Kindred's new integrated-care market approach operates under the company's Care Management Division, created last August and combining its home-care, hospice and palliative-care services. Under the integrated-care approach, patients referred by hospitals to Kindred facilities are assigned a transitional-care nurse, who acts as their care navigator throughout the duration of their post-acute care. Members of Kindred's post-acute care team and the client hospital share real-time access to patients' electronic health records.
The transitional-care nurse provides the patient's primary-care physician with a weekly summary of progress on the patient's conditions, addressing any concerns or questions the doctor raises. There is also medical oversight provided by staff physicians at each Kindred care site. The transitional-care nurses continue counseling the patients even as they return home, overseeing the delivery of needed medical equipment and medications as well as arranging transportation to visit their primary-care physician.
Kindred has contracted for the past five years with the Cleveland Clinic for the coordination of post-acute care for that health system's patients in Cleveland. “Healthcare reform is pushing all of us to figure out how to take care of a patient in a very seamless manner across different venues where they receive healthcare,” said Dr. Eiran Gordeski, director of the Cleveland Clinic's Center for Connected Care. “We definitely want to work with post-acute care providers who are thinking about the continuum of care and are trying to make that transition of patients from one venue to another as seamless and as safe and as well-coordinated as possible.”
The Cleveland partnership was selected last January to take part in a three-year CMS demonstration of a bundled-payment model based on performance accountability for episodes of care. The medical director for the Cleveland Clinic's Center for Rehabilitation, who also serves as chief medical director for Kindred's integrated-care market in Cleveland, is providing medical oversight for the demonstration.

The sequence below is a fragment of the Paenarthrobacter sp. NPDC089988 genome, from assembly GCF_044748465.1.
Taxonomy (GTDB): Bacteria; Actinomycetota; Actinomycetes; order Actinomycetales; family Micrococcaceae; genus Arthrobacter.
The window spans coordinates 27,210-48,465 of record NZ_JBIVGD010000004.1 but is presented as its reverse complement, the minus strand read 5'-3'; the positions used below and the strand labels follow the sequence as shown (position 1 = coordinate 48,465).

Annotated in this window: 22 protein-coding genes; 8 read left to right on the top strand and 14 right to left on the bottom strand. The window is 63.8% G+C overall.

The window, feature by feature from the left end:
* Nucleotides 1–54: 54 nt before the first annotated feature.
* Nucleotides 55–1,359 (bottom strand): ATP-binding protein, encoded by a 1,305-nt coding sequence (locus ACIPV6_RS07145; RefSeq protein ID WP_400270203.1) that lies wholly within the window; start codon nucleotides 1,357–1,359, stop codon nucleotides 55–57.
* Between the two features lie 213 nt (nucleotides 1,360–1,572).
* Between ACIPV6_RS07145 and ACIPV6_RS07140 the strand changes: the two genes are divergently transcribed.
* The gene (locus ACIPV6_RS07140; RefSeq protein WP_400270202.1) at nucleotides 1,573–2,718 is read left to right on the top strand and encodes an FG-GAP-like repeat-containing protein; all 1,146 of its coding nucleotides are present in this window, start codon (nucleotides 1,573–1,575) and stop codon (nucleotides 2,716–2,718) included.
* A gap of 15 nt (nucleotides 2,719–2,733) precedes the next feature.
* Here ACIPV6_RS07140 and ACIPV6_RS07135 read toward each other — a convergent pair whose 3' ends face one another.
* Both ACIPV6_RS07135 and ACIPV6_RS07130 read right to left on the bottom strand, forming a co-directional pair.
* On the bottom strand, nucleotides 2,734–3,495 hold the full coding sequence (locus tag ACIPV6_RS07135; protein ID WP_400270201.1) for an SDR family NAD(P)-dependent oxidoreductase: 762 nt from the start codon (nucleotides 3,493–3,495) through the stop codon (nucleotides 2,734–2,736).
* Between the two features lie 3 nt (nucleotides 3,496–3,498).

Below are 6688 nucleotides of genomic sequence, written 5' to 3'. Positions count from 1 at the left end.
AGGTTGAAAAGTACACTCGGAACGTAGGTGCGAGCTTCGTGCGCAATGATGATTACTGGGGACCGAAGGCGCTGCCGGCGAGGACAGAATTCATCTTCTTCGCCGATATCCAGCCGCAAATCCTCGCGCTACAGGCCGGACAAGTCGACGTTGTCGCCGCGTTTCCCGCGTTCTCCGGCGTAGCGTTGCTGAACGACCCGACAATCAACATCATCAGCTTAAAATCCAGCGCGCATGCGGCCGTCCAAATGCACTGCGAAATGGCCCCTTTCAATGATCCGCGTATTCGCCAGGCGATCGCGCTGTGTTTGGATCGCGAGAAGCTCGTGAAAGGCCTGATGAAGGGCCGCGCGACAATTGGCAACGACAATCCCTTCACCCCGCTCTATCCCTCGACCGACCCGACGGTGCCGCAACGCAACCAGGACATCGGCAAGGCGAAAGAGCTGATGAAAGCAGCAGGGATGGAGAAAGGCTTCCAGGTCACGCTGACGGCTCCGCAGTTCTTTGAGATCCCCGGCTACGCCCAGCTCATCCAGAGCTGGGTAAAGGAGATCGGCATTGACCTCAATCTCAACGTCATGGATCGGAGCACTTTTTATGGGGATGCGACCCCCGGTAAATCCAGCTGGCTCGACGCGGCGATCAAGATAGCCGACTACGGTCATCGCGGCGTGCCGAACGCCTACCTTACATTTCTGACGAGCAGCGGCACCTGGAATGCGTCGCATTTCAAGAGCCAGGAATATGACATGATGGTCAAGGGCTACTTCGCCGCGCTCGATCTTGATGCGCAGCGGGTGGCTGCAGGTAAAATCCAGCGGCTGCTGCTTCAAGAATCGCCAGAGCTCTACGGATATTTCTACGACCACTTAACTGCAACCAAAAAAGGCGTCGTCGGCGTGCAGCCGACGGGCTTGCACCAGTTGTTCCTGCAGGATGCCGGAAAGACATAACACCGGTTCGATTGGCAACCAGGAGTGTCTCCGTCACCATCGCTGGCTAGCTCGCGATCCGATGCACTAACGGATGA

Under the CMS' Bundled Payments for Care Improvement initiative, Kindred is responsible for the health outcomes and cost of treatment for Medicare patients diagnosed with seven conditions—chronic pulmonary disease, congestive heart failure, major joint replacement, sepsis, pneumonia and other respiratory infections—for 60 days after discharge from the acute-care hospital.
The demonstration involves both upside and downside risk. Medicare sets a target price based on historical fee-for-service payments over 60 days post-discharge for Kindred's population of Medicare patients, with a discount built in. Payments are made at the usual fee-for-service rates, after which the aggregate Medicare payment for the episode is reconciled against the target price. Any savings go to Kindred and may be shared with its provider partners. But Kindred has to repay Medicare for any amounts incurred above the target price.
Brent Feorene, president of Colonnade Healthcare Solutions, a Westlake, Ohio-based post-acute strategy consulting firm, said only a few other large post-acute providers have the size and resources to organize a broad, coordinated post-acute care model on the same scale as a Kindred, such as Nashville-based Brookdale Senior Living and Baton Rouge-based home health giant Amedisys. That leaves most other post-acute providers with the choice of getting acquired or collaborating with other smaller firms to survive.
“There is an attempt by some players that have the technology and capital to build something that could be called a post-acute solution so that you could work with a managed-care plan or an ACO,” he said.
Amedisys is another post-acute provider moving to adapt to the new world of ACOs and other alternative payment models. During the past several years, it has focused on coordinating care with acute-care providers to improve patient outcomes. “Care coordination is what's going to be necessary to solve a lot of the fragmentation of healthcare that we have,” said Dr. Michael Fleming, Amedisys' chief medical officer.